The Sherwood family owned only a small part of what is today Sherwood Island State Park. Their land was on the Sherwood’s Island uplands on the west side. The marshland on the east side had many owners. In the olden days, Sherwood’s Island (formerly Fox Island) was bounded by Gallop’s Gap Creek, which no longer exists. [In the sources, spellings vary.]
This is a cut-out from a larger map of Westport in about 1868. (Source: Magic: Map and Geographic Information Center (UConn)). We have added notations to show New Creek and what was apparently Gallop's Gap Creek (GG).
Gallop’s Gap Creek
In his 1933 book, George P. Jennings noted the opinion of some that Gallup Gap Creek was named after galloping horses on the “horse pasture.” Not so, he says. It was named for Captain John Gallup, a hero of the Pequot War. He also says that the creek was dammed in 1715 because it was drawing off water from the Sherwood Mill Pond. [See notes.]
In the 1868 map (above) Sherwood’s Island is the area between Sherwood’s (Compo) Pond and Gallop’s Gap Creek.
For many years, Sherwood Island State Park did not include Sherwood’s Island.
Jennings pointed this out in a 1929 letter to the Bridgeport Telegram, when a controversy raged about the dredging of New Creek [see notes].
This is a cut-out from a larger map in George Penfield Jennings' 1933 book Greens Farms. We have added notations on the right: New Creek between Burial Hill and the park lands, and a "B" to designate the western end of Beachside Avenue. The Jennings map is a stylized composite that mingles different points in time and is not meant to be historically accurate. Here, the whole area between Compo Pond and Burial Hill is marked "Sherwood Island," but in his 1929 newspaper article, Jennings made a distinction.
In 1929, there were only 48 acres of parkland, all between what was Gallop’s Gap Creek and Burial Hill.
In his letter to the paper, Jennings said: “Gallops Gap Creek together with Compo Pond formed Sherwood’s Island.”
“The state park lands are very largely within the stretch of beach from New Creek to the former outlet of Gallop’s Gap creek, nearly a half mile, and reaching northerly to Long Ditch … so the state park lands are within Machamux, not formerly Sherwood Island.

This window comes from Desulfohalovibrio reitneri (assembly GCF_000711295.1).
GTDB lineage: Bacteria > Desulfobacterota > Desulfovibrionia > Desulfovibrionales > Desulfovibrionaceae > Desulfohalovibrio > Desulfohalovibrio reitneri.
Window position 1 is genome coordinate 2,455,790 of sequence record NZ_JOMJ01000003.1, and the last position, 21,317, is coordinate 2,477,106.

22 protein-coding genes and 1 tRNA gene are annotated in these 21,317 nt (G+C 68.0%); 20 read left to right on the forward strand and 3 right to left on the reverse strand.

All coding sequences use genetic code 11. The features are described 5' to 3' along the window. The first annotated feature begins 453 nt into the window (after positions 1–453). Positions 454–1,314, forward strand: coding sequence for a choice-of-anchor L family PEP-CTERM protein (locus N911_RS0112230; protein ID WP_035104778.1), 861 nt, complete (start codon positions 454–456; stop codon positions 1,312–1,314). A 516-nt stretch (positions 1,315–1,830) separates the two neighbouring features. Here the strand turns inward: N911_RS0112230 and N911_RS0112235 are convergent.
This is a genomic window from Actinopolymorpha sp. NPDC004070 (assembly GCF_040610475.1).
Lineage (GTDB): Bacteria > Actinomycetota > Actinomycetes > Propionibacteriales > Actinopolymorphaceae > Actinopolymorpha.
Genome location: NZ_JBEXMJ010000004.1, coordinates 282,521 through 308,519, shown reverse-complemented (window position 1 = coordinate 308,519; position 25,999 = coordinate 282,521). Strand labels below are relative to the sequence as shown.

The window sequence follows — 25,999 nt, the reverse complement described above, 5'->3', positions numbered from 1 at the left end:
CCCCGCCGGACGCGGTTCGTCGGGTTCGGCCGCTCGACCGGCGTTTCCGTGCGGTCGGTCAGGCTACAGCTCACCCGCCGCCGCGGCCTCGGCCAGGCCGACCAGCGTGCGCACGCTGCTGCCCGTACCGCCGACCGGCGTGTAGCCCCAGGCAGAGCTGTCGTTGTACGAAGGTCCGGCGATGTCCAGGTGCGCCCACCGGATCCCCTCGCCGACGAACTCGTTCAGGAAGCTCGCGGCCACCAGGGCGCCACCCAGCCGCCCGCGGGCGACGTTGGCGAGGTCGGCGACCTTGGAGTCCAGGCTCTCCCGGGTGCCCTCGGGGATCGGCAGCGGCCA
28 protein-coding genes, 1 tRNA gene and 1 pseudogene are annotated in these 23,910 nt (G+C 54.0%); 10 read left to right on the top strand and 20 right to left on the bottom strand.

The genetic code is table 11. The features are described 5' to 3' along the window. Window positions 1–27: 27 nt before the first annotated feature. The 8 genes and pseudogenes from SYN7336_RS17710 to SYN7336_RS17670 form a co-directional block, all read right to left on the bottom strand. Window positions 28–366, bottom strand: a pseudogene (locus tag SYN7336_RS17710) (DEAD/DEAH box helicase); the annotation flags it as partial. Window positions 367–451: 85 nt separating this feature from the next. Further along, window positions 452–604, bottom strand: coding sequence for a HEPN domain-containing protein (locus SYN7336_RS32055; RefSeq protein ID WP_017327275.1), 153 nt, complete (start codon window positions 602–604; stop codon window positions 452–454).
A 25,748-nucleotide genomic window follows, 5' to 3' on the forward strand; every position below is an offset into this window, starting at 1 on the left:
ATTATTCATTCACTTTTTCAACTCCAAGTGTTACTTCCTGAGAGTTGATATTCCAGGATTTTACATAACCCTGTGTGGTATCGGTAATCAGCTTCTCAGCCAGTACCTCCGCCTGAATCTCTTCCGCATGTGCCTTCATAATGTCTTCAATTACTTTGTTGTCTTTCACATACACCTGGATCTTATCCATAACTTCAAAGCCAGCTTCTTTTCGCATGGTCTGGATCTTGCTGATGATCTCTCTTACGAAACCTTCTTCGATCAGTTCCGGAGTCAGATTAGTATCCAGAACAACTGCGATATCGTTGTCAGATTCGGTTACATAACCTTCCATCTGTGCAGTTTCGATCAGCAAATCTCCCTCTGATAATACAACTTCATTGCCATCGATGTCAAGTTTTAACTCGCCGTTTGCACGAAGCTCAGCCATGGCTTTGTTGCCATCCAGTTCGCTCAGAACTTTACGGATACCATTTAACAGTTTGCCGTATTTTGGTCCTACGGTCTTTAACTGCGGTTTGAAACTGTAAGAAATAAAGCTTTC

“Machamux (Indian) would be an alternate name for the state park on Sherwood’s Island.”
Mr. Jennings went on to say that New Creek was deep enough to be a shipping port before the Revolutionary War.
1929: the New Creek dredging controversy
In the 1914-23 period, the State had acquired 48 acres of land, mainly marshland and a strip of beach, but the land was inaccessible to the public except by crossing over New Creek from the Town of Westport’s Burial Hill (Burying Hill) Park. [See acquisitions.] For many years, the creek (ditch) between Burial Hill and the parkland was dry or almost dry, so people and cars could get across. In the summer of 1929, at the direction of George Gair (who was also Chairman of Westport’s Board of Finance), the ditch was deepened several feet and widened to 30 feet. Gair said this was necessary for mosquito control.
Since Gair was the leading opponent of the park, most park supporters saw this as a means to keep people out of the park — but George Jennings, a park supporter, argued that the dredging was justified because New Creek had been a deep creek in the past. He said: “There are evidences of a dock landing and store on the creek. … Captain J.A. Parcell, who has resided in Greens Farms for over 60 years, a farmer near New Creek, and at various times a seafaring man tells me that when he was 15 years old he said on an oyster sloop and they entered New Creek Harbor at half tide. Their vessel drew two and one half feet: and he says that Captain Bob Depyster had a sloop drawing five feet and has seen it sail into New Creek Harbor.”
Further: “When the Compo Tide Mill was running there was a tremendous flood of water into the pond through Gallops creek to New Creek. the waters would ebb and flow either way. Long Ditch became a deep canal some 15 feet wide. When Compo Tide Mill shut down 25 years ago the doors and tide gates still remained. So only a small flow of water leaked there, and the outlet was there. It followed that sluggish waters prevailed at New Creek after severe storms helped to fill it with gravel.”
A breakwater was built, but “the ever resistless action of the water has carried sand and gravel around the breakwater into the creek outlet. The town of Westport is clearly within its rights in dredging New Creek, and it should be deepened to low water for drainage, and for health and as a harbor for boats. The State Park Commission should build a bridge across New Creek in justice to the people who now have to ford the water.”
More notes from the 1929 Jennings letter:
Gallops Gap creek is the tidal outlet for Port Royal Brook, known also as Muddy Brook, and originally emptied into Long Island Sound just east of the upland of Sherwood Island, or some half mile west of New Creek at Burial Hill Park.
The Gallops Gap creek together with Compo Pond formed Sherwood’s Island. Formerly there was no water connection between Gallops Gap creek and New Creek. … The proprietors of the Compo Tide Mill wanted the flowage of water that passed through Gallops Gap creek turned into Compo Mill Pond. Somehow an act of the General court was passed allowing the closing of Gallops Creek inlet. … Then the farmers and proprietors exercised their right and dug long ditches across the salt meadow lands at the foot of Long Hill thus connecting the New Creek system with the former Gallop’s Gap system of creeks.”